Tue, Jul

It could almost be a quiz question designed to confuse any football fan: 'Which player, currently playing his club football in England, but not in the Premiership, has scored more international goals than Ronaldo, Gabriel Batistuta, Bobby Charlton and Jurgen Klinsmann?'

The answer can be found at Derby County Football Club and their striker Stern John, currently on loan from Coventry City. The 31-year old has scored 64 goals in 89 matches for Trinidad and Tobago and is just 13 goals away from equalling the legendary Pele's tally. But now the charismatic John has Bahrain and a FIFA World Cup™ appearance in his sights – and fans in Port of Spain will be praying he adds to his goals' total against the Asian hopefuls. Your scoring record for T&T is phenomenal – when you made your international debut nearly ten years ago did you think you’d score this many goals?
Stern John: No, but I wanted to! As a striker you love scoring goals, you want to score goals and I believed in my own ability. But I didn't think that I would score this amount. To be honest, I haven't really paid attention to the number of goals I have scored, until I was coming up to the record. But I didn't know how close I was to Pele's total until this interview. That's awesome! That's something that every player would like to do, but feel that they couldn't because Pele is such a legend.

How does it feel to be T&T's record goalscorer?
A goalscoring record is something that no one can take away from you. It's something that I am proud of, it's something that my family and friends are proud of and the joy that I feel right now will be increased providing we qualify for the World Cup. Being Trinidad and Tobago's record goalscorer is an honour, a great honour and it is something that I will cherish throughout my career and for the rest of my life.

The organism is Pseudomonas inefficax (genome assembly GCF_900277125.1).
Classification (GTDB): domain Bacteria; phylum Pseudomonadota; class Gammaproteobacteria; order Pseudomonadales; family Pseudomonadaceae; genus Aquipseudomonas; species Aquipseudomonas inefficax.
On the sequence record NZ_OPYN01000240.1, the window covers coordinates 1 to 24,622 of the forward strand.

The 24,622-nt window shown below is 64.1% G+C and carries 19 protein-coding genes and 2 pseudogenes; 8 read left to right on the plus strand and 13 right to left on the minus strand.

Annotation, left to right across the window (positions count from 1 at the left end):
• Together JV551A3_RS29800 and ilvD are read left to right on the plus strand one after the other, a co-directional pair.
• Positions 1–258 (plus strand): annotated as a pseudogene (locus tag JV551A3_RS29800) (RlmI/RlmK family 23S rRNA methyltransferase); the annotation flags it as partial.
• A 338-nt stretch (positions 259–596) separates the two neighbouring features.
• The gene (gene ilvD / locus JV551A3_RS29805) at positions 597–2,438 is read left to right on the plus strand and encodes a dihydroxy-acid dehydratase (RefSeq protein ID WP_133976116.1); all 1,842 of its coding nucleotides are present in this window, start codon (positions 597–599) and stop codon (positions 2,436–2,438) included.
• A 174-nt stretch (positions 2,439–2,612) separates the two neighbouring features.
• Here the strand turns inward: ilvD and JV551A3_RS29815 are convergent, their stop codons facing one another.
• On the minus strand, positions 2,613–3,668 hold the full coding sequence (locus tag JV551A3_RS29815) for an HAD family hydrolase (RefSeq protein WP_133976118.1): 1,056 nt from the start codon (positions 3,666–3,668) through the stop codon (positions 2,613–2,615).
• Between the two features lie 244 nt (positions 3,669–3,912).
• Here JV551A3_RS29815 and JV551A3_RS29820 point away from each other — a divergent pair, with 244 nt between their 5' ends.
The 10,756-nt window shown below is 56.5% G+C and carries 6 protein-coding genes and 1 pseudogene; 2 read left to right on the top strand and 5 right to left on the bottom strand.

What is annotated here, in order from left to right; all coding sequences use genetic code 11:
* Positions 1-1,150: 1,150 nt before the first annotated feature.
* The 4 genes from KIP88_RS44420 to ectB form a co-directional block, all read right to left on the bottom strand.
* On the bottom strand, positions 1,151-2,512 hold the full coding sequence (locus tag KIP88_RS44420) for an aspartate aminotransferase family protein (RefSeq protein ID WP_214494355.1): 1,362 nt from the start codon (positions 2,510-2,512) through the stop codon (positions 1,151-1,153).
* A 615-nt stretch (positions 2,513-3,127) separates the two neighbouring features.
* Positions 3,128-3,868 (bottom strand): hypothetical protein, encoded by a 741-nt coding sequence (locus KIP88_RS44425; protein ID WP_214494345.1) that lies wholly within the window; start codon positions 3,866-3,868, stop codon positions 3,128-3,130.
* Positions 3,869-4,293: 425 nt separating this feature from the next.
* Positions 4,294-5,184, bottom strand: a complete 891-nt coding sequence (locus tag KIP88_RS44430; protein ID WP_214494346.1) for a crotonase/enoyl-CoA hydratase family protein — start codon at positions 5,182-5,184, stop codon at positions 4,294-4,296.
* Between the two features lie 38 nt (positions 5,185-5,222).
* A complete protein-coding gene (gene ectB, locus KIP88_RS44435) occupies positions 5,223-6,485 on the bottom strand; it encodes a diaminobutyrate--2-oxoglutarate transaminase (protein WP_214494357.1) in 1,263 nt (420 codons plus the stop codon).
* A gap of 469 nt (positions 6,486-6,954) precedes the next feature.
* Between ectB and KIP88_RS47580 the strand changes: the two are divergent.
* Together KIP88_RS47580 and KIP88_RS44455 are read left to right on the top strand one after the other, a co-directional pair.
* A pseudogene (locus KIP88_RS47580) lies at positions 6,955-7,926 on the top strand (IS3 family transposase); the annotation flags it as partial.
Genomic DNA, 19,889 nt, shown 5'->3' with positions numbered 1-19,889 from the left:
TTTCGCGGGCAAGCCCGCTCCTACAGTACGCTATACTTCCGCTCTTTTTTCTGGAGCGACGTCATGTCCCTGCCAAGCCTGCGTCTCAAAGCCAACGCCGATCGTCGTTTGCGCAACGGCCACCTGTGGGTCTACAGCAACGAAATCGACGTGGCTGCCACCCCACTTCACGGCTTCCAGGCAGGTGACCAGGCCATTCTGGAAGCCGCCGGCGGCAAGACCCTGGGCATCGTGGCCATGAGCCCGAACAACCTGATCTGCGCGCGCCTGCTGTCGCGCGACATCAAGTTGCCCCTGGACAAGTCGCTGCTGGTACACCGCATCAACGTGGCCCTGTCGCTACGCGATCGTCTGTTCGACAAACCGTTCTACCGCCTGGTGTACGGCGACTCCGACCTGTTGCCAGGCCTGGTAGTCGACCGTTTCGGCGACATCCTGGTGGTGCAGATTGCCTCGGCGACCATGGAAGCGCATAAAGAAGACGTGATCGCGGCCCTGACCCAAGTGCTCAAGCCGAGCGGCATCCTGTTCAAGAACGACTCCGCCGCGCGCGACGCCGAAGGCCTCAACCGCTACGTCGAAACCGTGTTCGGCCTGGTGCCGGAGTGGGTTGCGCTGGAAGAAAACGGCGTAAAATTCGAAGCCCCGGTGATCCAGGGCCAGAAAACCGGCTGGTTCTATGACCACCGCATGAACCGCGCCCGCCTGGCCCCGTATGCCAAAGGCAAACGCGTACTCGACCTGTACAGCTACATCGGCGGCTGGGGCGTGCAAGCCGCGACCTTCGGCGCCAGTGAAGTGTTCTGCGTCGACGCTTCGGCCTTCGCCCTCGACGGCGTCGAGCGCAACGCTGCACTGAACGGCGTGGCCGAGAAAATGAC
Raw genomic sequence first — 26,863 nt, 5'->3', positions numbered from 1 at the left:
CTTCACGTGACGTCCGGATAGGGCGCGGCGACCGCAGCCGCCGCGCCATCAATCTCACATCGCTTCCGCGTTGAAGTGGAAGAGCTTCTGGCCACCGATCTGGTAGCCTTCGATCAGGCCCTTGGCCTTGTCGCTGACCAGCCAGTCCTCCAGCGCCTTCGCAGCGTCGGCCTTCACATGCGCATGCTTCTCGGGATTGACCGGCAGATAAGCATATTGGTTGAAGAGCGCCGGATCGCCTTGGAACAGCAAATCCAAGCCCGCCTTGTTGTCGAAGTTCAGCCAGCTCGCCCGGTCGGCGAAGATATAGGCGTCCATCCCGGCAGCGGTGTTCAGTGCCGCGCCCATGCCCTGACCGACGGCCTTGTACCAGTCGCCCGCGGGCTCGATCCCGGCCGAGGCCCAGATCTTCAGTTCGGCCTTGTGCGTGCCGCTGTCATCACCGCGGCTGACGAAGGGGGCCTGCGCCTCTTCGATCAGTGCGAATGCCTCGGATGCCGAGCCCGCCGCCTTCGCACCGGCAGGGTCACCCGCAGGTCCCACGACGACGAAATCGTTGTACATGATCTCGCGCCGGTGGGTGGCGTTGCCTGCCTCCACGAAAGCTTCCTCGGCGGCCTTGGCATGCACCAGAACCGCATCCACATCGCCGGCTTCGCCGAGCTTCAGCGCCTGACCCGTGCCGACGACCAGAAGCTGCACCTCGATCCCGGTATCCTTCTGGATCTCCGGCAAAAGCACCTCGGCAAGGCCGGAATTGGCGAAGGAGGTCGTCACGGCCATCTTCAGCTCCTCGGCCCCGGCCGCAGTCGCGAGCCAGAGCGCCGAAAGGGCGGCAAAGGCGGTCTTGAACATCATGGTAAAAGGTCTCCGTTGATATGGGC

It must be great to play in a side that create so many chances for you?
It is. We are a great team when we go forward because we have a lot of skilful players and players who do well whenever they have the ball at their feet. They make it easy for me to put the ball in the back of the net. Sometimes, I feel a little bit harsh on the other players: I get all the glory for scoring, but the guys who I'm playing with are doing most of the hard work for me.

How crucial has the return of Russell Lapaty been for T&T?
He and his return have been very, very important for us. We were struggling to create chances before he came into the team and that put a lot of pressure on myself to make the most of the opportunities I found myself in. Russell can not only create chances, but he can score goals as well, so it is no surprise that the team have been doing better since he has come back.

What's it like playing with Dwight Yorke?
He is a top man. He is one of the best players that I have played with or played against. I think he is still one of the best finishers in the world. He is a great professional who works really hard and he always goes about his job properly. It's great to play alongside him, we have a good understanding and I would like to think that our partnership works well for the team.

How did you feel when you missed the penalty against Mexico in the final qualifier?